The purpose of this paper is to examine the level and predictors of work engagement among service sector employees in eight European countries.
The work seeks to discover if job demands and resources, i.e. job autonomy and social support, affect work engagement in differing ways in different countries when socio‐demographical variables and work‐related factors are controlled. The study is based on a statistical analysis of survey data from Bulgaria, Finland, Germany, Hungary, The Netherlands, Portugal, Sweden and the UK in 2007 (n=7,867). The data represent four economic sectors: retail trade, finance and banking, telecoms and public hospitals.
The results show that the level of work engagement varies not only between countries but also between those four economic sectors within each country. Additionally, the findings indicate that demands decrease work engagement, while autonomy and support increase it. Although the effects are mainly the same across the countries, the article also points out some exceptions in this regard.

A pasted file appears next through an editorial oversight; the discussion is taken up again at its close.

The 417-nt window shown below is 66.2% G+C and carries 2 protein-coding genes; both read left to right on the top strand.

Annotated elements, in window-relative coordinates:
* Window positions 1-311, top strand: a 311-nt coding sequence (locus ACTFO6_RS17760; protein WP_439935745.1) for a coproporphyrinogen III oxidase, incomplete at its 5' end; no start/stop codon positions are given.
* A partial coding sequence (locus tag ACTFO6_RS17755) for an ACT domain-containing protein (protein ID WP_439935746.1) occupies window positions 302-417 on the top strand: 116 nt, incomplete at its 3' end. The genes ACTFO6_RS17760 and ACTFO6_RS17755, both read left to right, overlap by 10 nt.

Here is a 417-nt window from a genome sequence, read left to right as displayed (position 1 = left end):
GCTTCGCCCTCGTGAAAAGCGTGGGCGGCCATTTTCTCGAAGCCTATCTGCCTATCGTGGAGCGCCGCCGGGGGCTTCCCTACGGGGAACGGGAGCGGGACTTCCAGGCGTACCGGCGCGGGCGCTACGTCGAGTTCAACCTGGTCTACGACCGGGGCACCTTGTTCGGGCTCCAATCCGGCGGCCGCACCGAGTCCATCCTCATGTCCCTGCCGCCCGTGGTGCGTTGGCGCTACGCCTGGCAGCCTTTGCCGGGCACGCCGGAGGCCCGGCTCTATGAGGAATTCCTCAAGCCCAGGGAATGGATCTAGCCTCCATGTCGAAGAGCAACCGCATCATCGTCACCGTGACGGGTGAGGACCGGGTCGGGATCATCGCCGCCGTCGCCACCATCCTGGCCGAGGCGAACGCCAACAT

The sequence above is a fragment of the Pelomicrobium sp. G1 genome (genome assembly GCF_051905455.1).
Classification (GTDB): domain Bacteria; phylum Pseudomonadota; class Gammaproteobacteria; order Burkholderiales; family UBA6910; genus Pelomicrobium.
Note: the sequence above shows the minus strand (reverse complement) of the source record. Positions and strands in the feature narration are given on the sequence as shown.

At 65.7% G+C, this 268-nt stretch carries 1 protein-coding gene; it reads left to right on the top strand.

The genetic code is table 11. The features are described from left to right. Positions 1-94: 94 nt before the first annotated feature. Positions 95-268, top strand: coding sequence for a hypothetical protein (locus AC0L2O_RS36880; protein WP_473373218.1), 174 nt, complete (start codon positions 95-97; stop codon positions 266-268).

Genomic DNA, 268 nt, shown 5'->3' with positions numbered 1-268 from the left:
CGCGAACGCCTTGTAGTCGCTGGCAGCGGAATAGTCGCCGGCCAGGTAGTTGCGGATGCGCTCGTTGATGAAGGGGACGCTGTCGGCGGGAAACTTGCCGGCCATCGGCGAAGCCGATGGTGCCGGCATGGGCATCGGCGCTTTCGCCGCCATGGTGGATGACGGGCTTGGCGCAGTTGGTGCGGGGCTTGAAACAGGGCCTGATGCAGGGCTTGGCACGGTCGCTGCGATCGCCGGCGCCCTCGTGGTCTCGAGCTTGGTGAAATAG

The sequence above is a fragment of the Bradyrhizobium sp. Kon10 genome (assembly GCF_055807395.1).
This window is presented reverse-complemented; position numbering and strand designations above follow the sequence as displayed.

Although the paper is built upon established theories about job demands and autonomy, it uses a newer work engagement approach, produces cross‐national knowledge about work engagement and its predictors. Cross‐national approaches to work engagement are still rare.
Taipale, S., Selander, K., Anttila, T. and Nätti, J. (2011), "Work engagement in eight European countries: The role of job demands, autonomy, and social support", International Journal of Sociology and Social Policy, Vol. 31 No. 7/8, pp. 486-504. https://doi.org/10.1108/01443331111149905Download as .RIS
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